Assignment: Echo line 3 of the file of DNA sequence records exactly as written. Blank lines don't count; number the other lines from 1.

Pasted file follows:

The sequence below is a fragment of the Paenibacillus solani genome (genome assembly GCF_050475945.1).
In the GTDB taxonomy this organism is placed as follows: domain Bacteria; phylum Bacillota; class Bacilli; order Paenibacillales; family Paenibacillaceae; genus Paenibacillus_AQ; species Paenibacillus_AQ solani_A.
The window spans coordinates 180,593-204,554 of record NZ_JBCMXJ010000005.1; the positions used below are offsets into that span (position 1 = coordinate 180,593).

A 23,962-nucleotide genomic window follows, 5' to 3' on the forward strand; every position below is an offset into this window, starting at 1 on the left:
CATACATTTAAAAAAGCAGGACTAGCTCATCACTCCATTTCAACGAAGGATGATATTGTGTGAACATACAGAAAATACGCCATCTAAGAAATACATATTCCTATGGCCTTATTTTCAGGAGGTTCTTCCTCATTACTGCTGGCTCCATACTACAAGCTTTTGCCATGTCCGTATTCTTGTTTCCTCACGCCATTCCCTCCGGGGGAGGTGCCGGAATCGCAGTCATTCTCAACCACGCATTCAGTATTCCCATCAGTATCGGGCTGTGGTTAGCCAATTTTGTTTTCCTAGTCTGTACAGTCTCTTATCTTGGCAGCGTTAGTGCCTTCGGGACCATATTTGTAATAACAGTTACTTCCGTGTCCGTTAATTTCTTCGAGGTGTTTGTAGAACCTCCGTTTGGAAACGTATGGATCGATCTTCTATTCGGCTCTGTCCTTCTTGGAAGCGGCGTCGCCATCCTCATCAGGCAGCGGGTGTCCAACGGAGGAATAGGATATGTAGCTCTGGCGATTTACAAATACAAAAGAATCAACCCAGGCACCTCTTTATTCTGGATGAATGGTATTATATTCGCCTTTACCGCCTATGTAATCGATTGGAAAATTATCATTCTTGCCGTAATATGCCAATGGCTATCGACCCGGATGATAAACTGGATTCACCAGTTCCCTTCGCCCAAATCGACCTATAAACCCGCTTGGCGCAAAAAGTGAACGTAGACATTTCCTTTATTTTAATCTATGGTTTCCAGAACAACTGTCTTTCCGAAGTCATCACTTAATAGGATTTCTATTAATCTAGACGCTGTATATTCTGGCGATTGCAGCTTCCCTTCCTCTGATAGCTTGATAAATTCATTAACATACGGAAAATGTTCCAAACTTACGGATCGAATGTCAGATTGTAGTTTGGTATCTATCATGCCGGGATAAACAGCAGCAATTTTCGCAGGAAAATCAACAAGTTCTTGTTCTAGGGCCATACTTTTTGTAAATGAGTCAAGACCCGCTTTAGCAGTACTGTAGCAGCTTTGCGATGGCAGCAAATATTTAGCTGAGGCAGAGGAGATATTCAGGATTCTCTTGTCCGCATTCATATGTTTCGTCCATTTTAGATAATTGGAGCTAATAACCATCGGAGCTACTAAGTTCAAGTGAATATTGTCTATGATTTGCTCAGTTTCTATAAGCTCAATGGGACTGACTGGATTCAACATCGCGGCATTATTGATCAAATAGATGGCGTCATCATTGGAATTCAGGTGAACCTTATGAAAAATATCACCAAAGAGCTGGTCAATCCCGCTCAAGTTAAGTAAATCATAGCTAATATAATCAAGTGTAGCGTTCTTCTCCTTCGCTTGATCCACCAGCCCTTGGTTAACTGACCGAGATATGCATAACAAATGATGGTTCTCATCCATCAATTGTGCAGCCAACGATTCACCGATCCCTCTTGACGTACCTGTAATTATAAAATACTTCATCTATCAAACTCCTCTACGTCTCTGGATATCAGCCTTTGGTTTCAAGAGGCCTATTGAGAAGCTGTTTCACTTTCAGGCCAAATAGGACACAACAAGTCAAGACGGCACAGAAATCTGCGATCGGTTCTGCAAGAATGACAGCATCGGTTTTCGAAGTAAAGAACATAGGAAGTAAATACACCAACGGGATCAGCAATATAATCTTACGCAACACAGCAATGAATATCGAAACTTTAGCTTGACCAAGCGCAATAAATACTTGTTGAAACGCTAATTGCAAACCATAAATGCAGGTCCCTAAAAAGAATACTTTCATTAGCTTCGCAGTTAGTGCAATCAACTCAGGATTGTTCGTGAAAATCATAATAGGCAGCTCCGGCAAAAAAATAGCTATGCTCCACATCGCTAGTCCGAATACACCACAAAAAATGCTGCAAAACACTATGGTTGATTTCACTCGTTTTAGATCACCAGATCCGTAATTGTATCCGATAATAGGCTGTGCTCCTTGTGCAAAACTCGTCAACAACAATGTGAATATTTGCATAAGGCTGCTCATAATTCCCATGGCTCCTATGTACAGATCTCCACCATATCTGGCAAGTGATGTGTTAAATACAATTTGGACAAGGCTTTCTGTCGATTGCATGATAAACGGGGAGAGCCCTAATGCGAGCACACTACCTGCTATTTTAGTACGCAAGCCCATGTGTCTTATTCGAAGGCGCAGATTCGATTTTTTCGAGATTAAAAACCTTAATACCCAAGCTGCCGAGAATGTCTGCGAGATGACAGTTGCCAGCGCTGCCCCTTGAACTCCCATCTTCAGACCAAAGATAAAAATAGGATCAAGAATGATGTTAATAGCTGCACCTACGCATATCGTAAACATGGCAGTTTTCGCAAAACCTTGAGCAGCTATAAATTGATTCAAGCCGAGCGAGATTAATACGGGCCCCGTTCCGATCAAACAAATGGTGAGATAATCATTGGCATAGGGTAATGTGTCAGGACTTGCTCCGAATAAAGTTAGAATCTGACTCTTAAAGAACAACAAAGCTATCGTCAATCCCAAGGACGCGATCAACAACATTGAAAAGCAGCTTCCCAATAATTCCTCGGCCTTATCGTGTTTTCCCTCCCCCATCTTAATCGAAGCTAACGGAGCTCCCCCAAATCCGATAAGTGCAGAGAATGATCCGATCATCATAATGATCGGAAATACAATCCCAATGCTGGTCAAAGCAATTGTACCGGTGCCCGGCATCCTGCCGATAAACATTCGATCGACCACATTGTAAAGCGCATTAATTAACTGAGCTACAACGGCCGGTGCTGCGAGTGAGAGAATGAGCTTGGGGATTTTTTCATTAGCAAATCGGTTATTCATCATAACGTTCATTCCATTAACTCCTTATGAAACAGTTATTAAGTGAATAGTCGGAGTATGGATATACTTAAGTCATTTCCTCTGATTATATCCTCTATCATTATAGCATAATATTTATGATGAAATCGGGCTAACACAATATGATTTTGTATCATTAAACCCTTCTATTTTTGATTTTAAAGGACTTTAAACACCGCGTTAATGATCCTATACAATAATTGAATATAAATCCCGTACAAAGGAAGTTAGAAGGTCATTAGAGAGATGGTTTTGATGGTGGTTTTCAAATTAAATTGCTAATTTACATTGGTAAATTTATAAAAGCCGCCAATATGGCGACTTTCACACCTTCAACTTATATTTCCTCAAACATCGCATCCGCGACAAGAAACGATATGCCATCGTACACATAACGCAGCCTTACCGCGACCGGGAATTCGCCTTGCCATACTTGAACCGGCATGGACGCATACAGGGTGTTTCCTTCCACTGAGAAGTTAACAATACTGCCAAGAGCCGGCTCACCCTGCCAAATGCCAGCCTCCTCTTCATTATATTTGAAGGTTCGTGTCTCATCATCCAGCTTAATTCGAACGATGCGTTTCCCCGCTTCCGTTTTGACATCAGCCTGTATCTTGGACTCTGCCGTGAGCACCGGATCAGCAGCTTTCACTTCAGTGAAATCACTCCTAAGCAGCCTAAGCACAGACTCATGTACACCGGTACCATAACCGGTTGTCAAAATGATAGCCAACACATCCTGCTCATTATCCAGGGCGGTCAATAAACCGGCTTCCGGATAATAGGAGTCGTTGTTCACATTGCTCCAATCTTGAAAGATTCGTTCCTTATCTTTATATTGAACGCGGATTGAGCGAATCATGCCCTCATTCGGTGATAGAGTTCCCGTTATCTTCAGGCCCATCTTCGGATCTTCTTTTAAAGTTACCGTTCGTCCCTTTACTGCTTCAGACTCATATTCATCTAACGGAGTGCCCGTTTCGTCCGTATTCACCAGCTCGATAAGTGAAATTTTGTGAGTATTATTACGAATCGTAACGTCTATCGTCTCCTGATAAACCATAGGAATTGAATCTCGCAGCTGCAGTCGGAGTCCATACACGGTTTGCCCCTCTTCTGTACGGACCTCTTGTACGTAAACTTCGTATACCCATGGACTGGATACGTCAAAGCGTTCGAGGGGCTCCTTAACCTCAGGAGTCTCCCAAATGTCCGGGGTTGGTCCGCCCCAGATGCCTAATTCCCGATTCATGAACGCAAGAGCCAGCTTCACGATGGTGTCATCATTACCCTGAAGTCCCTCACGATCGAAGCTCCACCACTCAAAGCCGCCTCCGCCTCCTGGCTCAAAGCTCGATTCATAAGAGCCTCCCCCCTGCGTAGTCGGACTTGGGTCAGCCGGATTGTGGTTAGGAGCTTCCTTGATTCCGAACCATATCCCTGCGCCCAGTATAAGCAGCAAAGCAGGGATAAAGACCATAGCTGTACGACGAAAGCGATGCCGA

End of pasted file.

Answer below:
The window spans coordinates 180,593-204,554 of record NZ_JBCMXJ010000005.1; the positions used below are offsets into that span (position 1 = coordinate 180,593).